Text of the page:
Soft Water and ..

Soft Water and ..


Soft Water And How To Achieve It.
By Jim E. Quarles

For those who keep and spawn discus and other Amazon fishes the need for soft water, should be second nature to them, but the battle starts with your efforts of achieve this objective.


How may hard water be softened?
The answer! One may have a better perspective of how to soften hard water if they understand just what water hardness means.

The term hardness relates to the concentration of ions having a positive electrical charge of two, called divalent ions. Examples are calcium ions and magnesium ions. Removing the divalent ions will soften the water.

Hydrated salts such as table salt ( sodium chloride ) is in a solid state and the ions are tightly bonded to each other. When dissolved in water, they become electrically charged: they become loosely attracted to each other. This allows the ions to exchange electrons in random order. When an element or compound is electrically charged it is said to be ionized.

There are various ways by which water can be softened, namely ( 1. distillation, 2. reverse osmosis, 3. deionization, and 4. peat filtration).


When water is heated to a boil only the water molecule H20 evaporates. Calcium and magnesium ions are left behind in the heating container. When steam is directed to a cold area, it condenses and becomes pure water. It is as soft as water can become at that point. To restore osmotic balance to the water, some mineral salts need to be added back to the softened water before it can be life sustaining.

The disadvantage to this method of water purification is the prohibitive cost of energy to heat the water.

Both saltwater and freshwater fishes cope with the concentration of salts and dissolved solids in water by a process called osmotic balance. The cells of the freshwater fish are Salter then their ambient water. By diffusion, water constantly enters the body of the fish. The membrane of the fish has the ability to pump the water out in order to maintain its salt content.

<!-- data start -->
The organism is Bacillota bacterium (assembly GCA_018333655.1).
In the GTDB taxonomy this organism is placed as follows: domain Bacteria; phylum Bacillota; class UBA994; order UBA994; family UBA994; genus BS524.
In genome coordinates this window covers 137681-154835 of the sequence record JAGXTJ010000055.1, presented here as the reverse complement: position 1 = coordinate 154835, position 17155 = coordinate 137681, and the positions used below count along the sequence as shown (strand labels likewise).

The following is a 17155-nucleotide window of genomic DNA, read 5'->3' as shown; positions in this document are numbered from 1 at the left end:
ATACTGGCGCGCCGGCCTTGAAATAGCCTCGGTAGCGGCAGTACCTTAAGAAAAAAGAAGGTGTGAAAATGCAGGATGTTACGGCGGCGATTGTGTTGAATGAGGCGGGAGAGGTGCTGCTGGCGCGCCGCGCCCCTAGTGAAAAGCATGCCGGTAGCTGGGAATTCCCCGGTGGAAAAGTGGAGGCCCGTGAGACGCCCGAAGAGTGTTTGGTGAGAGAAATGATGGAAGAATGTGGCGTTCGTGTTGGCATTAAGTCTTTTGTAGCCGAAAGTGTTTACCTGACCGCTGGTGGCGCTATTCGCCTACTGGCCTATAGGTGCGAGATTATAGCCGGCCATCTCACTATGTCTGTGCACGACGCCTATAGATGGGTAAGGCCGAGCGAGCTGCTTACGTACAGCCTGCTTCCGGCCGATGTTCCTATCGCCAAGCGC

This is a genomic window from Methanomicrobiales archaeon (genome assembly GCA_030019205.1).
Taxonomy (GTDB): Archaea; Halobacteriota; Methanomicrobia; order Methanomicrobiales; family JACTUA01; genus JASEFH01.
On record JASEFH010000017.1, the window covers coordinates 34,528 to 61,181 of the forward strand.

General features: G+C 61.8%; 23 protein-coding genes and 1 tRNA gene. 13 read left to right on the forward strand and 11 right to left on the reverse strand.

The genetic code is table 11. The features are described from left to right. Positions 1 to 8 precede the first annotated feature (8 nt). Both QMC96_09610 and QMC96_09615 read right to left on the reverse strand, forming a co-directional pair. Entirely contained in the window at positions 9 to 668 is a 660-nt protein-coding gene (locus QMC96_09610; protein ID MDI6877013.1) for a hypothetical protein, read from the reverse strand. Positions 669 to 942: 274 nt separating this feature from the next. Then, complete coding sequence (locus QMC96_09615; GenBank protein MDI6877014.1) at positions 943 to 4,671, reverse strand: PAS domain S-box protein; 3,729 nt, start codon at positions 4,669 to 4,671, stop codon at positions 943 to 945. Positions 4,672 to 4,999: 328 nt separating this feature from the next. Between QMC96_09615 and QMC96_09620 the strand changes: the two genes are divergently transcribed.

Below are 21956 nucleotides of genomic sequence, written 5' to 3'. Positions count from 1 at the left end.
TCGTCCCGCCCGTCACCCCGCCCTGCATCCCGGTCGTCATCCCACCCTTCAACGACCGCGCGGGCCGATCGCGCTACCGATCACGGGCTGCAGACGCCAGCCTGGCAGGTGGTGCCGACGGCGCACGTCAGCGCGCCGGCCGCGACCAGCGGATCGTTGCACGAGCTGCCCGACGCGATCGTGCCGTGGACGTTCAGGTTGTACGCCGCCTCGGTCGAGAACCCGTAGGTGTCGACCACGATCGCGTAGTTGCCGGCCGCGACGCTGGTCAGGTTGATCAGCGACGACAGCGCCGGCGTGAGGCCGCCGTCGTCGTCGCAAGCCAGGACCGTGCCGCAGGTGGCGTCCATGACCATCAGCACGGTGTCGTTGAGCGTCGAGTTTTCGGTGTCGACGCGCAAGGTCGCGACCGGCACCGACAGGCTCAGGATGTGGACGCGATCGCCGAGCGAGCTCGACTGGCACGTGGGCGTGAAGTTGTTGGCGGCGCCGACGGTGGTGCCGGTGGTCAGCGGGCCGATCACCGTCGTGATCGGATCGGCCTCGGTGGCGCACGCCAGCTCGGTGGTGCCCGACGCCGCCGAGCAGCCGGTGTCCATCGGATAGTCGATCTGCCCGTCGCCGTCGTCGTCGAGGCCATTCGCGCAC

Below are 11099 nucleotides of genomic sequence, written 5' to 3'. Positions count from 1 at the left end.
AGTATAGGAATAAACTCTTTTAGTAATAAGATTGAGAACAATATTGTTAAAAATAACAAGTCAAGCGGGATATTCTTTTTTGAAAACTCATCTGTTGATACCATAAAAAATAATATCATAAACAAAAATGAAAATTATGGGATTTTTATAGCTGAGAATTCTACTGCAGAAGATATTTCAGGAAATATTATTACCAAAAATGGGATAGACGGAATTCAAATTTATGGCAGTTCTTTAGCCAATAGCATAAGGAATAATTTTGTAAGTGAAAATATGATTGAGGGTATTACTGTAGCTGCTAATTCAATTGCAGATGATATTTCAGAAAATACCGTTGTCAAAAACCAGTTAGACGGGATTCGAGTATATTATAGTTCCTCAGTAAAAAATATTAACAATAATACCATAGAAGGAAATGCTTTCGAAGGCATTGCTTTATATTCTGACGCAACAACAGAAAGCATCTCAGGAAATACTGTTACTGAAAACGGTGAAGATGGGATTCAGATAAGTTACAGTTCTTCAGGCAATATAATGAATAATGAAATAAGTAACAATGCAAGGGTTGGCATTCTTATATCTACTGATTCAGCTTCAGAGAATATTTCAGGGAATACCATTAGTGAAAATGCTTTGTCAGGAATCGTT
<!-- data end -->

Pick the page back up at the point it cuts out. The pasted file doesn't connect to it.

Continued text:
When the pressure of the water entering the body is greater than can be pumped out, the fish will die. One the other hand sea water is saltier then the tissues of the fish. The fish has to constantly drink water, or die of dehydration. Excess ions taken in along with the water are carried in the blood and excreted at the gills.

Reverse osmosis:

Reverse osmosis involves the application of a semi permeable membrane where pressure is higher on one side then the other. The pores or openings of the membrane are so fine that only water molecules, ( H2O ) can pass through. Calcium and magnesium, being larger than water molecules, are trapped. The water that has passed through reverse osmosis is almost pure.

The shortcoming of this method of purification is that a very large volume of water is wasted since it must be discharged from the system.

I might also point out that this method of purification requires that the source water be under pressure in order to work properly or on a scale large enough to be of any value.


Deionization is the purification of water by the application of chemical substances called resins. There are two types of resins: anion resins which remove negatively charged ions such as chloride, and Cation resins which remove positively charged ions such as calcium. Synthetic resins remove electrically charged elements or compounds from water and exchange it with something else. In this process the ph of the water under goes a radical change, and close attention is needed. Be prepared to correct the ph. level before it drops to the danger zone for your particular fish in the tank.

Peat moss:

Dried peat moss acts as natural deionizer. There is an exchange of ions when water passes through it. It can be used and become cost effective. However, organic matter such as tannic acid is added to the water causing discoloration. This may be mitigated by the use of activated carbon. The disadvantage is that it is messy to work with, and must be replaced after it loses its ability to acidify / soften the water.

A note to those who keep discus fish. These fish are found only in soft acidic water in nature. A hobbyist should care enough to provide the same or should not keep this fish.

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